by C.J. Hirschfield
A good documentary can take a subject we think we already know, and present it in a fuller and more complex context, leading us to a new level of understanding and appreciation. ONCE WERE BROTHERS; ROBBIE ROBERTSON AND THE BAND does just that, by telling the story of an iconic and pioneering Americana band of five that Robertson describes as “a beautiful thing—so beautiful it went up in flames.” The film, directed by Daniel Roher, also greatly benefits from interviews with the likes of Bruce Springsteen, Bob Dylan, Eric Clapton, Taj Mahal, George Harrison, and many others.
First, the beautiful part, which makes up most of the film. Before the songs: The Weight, Up On Cripple Creek, The Night They Drove Old Dixie Down and so many others, there was Robbie Robertson, the child, discovering guitar through the mentorship of family members who lived on the Six Nations Reserve in Canada.
At age 13, the music of Chuck Berry, BB King, Bill Haley and others cemented his desire to devote himself completely to music; the desire never wavered.
In 1959, the teenage Robertson opened for the Canadian rockabilly band Ronnie Hawkins and the Hawks. The gruff and salty Hawkins’ interviews in the film provide a priceless perspective of Robertson—and his remarkable work ethic– over the decades. It was through Hawkins’ band that Robertson met drummer/singer Levon Helms, as well as Garth Hudson, Richard Manuel and Rick Danko—the brothers who would later become The Band. At age 15, Robertson wrote his first two songs–for Ronnie—and actually joined his band. The Hawks were Delta and down and dirty, and clearly influenced by the likes of Muddy Waters and Jerry Lee Lewis.
When Robertson and his band “brothers” left Hawkins to try their luck in New York, what followed was a fascinating, and deep collaboration with Bob Dylan over the years, which the film details.
But it was in Woodstock, New York in 1967 (in a big pink house) that everything changed. The house and its studio became a sanctuary, where writing, creating and collaborating resulted in a sound “like nothing we’d done before.” That’s when they came up with their unpretentious name—The Band—and Robertson called up the characters and situations of his youth to create some of the group’s most beloved songs. The “Music From Big Pink” album exploded, and The Band and its new roots music were celebrated as a brilliant synthesis of many different genres.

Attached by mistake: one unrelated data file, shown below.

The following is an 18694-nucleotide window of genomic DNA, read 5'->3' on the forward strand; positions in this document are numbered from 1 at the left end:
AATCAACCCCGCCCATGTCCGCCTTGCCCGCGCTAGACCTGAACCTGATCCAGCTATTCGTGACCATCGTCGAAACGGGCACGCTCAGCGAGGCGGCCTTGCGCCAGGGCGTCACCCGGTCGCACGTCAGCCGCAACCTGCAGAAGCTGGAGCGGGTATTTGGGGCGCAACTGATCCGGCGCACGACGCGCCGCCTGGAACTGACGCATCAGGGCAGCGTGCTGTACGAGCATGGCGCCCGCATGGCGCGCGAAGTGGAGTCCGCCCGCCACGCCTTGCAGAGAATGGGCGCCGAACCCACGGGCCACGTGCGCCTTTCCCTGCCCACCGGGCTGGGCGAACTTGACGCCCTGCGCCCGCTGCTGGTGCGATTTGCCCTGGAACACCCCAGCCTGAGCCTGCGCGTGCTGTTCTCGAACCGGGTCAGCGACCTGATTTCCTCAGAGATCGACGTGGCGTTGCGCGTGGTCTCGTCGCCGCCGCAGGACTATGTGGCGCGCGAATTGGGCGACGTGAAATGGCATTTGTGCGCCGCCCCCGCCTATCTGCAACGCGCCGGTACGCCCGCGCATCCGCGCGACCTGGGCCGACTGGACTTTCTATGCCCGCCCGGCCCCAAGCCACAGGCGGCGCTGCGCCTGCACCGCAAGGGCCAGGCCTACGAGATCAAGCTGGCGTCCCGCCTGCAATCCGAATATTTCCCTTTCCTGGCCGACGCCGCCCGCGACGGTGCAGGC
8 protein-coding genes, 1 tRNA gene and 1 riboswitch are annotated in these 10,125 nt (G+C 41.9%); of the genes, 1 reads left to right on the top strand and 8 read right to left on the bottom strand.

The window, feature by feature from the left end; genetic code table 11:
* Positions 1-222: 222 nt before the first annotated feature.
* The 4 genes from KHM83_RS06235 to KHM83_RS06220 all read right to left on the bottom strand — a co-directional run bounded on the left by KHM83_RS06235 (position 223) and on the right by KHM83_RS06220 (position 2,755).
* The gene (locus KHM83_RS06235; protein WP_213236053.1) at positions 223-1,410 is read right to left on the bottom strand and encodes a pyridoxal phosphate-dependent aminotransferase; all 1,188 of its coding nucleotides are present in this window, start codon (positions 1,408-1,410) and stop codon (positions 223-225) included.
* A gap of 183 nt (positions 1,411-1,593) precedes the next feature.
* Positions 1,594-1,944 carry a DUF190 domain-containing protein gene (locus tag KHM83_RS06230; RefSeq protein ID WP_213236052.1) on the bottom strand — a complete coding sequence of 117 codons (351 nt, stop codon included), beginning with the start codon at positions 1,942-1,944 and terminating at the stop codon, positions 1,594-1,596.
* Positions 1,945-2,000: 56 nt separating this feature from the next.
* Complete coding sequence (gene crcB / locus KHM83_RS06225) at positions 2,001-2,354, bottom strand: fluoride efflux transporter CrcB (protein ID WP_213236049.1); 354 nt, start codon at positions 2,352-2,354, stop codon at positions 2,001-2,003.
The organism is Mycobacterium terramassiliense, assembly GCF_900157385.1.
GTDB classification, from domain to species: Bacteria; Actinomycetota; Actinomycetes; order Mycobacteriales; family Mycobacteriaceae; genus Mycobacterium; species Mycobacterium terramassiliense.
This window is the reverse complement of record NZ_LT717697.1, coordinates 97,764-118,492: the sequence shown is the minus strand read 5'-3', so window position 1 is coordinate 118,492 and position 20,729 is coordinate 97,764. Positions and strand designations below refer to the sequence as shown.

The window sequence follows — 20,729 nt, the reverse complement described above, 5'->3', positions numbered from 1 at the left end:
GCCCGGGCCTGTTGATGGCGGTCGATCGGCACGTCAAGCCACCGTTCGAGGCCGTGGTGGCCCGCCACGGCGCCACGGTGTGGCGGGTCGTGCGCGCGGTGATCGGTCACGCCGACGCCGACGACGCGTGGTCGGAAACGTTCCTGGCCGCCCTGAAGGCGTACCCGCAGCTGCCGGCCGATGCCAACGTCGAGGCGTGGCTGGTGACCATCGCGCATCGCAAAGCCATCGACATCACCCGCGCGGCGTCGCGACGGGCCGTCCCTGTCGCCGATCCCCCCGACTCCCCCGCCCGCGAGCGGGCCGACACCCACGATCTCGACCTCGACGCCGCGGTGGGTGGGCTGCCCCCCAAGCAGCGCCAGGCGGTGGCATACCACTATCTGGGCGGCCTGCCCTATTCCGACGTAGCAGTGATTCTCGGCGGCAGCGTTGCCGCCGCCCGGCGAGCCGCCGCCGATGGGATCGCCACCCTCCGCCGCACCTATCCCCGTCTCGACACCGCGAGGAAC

The rest of the “beautiful” part included Robertson’s long-lasting marriage, and the birth of their children, both of which he cherished.
Okay, so now the “up in flames” part. In brief, alcohol and drugs on the part of his fellow band members led to car crashes, conflict and chaos.
After having been together for 16 years, The Band performed The Last Waltz concert at San Francisco’s Winterland in 1976, joined by the likes of Joni Mitchell, Van Morrison, Neil Young, and Bob Dylan. Martin Scorsese directed what is widely regarded as being one of the greatest documentary concert films of all time, and we’re treated with clips here.
After the concert, it was Robertson’s desire to have the group “come back together and make music like we’d never made music before…but everybody just forgot to come back.” It would be their last concert, with other members of the group going in their own directions.
In the end, Robertson comes off as a very sincere, dedicated and sensitive person, whose respect for music and family defines him, and who treasured the camaraderie and the journey he took with his brothers.
Director Daniel Roher takes his time to tell the story of The Band, deftly utilizing rare, archival footage, historical photos, and priceless rehearsal and concert recordings.
You don’t need to be a fan of The Band to appreciate this film, which really serves as a vibrant chronicle of American music–albeit inspired by a Canadian.
ONCE WERE BROTHERS; ROBBIE ROBERTSON AND THE BAND is playing at:
Landmark’s Embarcadero Center Cinema and UA Regal Stonestown in San Francisco
Landmark’s Shattuck Cinemas in Berkeley
Christopher B. Smith Rafael Film Center in San Rafael
And throughout the U.S. Check here to find a theater near you.
See below for links of interest and several musical numbers from The Last Waltz.
C.J. Hirschfield recently retired after 17 years as Executive Director of Children’s Fairyland, where she was charged with the overall operation the nation’s first storybook theme park. Prior to that, she served as an executive in the cable television industry and produced two series, ran San Francisco’s public access channel and has written a weekly column for the Piedmont Post for 13 years. She has also written features and reviews for EatDrinkFilms. She holds a degree in Film and Broadcasting from Stanford University.
Hirschfield is former president and board member of the California Attractions and Parks Association, and also serves on the boards of Visit Oakland and the Lake Merritt/Uptown Business Improvement District and is on the programming team for the Appreciating Diversity Film series showing free monthly movies in Oakland and Piedmont. C.J. says, “Documentaries make me a better person.”
Director Daniel Roher is interviewed by Sharp‘s Pat Mullen.
Explore Robbie Robertson’s Website.